How to Help the Abused

We live in a hear no evil, see no evil, and speak no evil society, what you would call a “polite” society. I’m talking about American culture as a whole along with many Christian churches. Families free from abuse, such as myself, thrive in this culture. Unfortunately, turning a blind eye to evil also means that abusers thrive. And so in a “look-the-other-way-there-is-no-evil-to-be-had” type of system, victims get the short end of the stick.

My first awakening to the evil deeds happening right under my nose was from the Liam Neeson movie Taken. In it you find a good family whose only daughter is captured by human traffickers in Europe. Turns out her father works for the CIA and has a particular set of skills that can help him find her. I really loved this movie back then. It shocked me to find this underbelly of evil and when I looked it up online… it turns out it’s been there the whole time even in the United States.

Taken is a great escapist fantasy on the subject. It only touches on the issues of abuse and human trafficking. It says that the best way to save a loved one from being taken is to shoot a gun and punch your way through it all. Anger is a natural response to a hidden evil revealed to a blind society. 

A few years later I saw the documentary Nefarious. This explains how traffickers work all over the world. It shows that even parents will sell their own children into sex work. It spoke on the slow movement of government policies to stop this. One of the most telling bits of advice was to go after the pimp, not the sex-workers. These girls are not doing this willingly. They are caught and trapped through drug abuse and other abuse by pimps (mostly men) who control them. Go after the pimp and help the workers find safety and security. Of course, the logistics of doing something like this are enormous. And you have to work within a government that prides itself on seeing no evil.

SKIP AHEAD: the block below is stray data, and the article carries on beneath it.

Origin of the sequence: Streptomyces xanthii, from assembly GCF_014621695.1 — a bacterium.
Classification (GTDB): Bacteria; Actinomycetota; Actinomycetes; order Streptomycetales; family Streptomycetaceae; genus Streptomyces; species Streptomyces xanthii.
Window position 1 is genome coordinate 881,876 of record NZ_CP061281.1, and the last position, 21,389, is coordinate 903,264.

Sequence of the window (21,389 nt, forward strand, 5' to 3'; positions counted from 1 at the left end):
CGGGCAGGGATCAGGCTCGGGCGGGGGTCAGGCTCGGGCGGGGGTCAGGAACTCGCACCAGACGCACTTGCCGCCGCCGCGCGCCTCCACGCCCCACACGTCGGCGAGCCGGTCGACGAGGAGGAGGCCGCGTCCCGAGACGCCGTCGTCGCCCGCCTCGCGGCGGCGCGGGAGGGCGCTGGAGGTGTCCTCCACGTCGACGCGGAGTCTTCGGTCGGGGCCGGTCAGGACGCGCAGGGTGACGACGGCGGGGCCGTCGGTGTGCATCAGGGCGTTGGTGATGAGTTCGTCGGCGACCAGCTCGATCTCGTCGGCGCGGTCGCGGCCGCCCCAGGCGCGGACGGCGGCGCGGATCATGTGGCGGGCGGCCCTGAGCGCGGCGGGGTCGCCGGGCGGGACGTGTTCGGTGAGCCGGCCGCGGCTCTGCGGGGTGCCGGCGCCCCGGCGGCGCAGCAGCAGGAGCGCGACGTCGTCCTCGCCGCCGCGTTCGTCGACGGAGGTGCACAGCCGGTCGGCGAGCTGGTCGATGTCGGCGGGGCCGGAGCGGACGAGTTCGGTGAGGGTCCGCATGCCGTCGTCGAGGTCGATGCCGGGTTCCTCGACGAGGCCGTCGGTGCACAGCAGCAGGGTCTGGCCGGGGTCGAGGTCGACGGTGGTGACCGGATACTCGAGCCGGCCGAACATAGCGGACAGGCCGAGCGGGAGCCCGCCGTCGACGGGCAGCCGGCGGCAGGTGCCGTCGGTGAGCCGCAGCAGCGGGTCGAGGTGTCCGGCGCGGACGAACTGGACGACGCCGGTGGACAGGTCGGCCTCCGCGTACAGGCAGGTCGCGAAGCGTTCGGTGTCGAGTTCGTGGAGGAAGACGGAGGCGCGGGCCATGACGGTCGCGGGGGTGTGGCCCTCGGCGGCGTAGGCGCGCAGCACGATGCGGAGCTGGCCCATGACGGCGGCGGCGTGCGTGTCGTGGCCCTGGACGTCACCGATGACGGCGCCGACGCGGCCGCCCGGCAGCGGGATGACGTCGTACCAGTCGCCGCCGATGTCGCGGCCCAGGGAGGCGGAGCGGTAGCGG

What about abuses closer to home, or rather, abuses found within the home? Our first response might be the Taken route, that is, punch your way through and think about it later. But domestic abuse is a very delicate thing. 

Is It Abuse is a biblical guide to identifying domestic abuse and helping the victims. It is written by Darby A. Strickland, a Christian counselor in the field. What are we to do with an ignorant church who only responds in anger?

Here’s what she says: 

Jesus was no stranger to relationships that hurt. The people who were closest to him never quite got him. He had to explain his mission and purpose to his own disciples again and again. In the garden of Gethsemane, when he needed them the most and repeatedly asked them for prayer, his closest disciples fell asleep. Peter and Judas went on to betray him.

Walking with the oppressed will cause you relational pain and conflict. Not everyone understands the evils of oppression or the dynamics that are at work within it. As you seek to advocate for victims, some fellow Christians may disappoint you and leave you hurt and confused. Whenever this happens, our posture must be the same as Jesus’s. He continued to love–and we must proceed with love for the church and those who do not understand oppression. We, like Jesus, must never tire of trying to teach others…. We do not want to interfere with the care that the oppressed receive by allowing our agendas and frustrations to keep a church from seeing oppression in its midst. And the most important thing we need to do for victims is to acknowledge the failings of ourselves and others, and the wounds that those failings create, in a way that has a redemptive impact on their relationship with Christ and his larger church.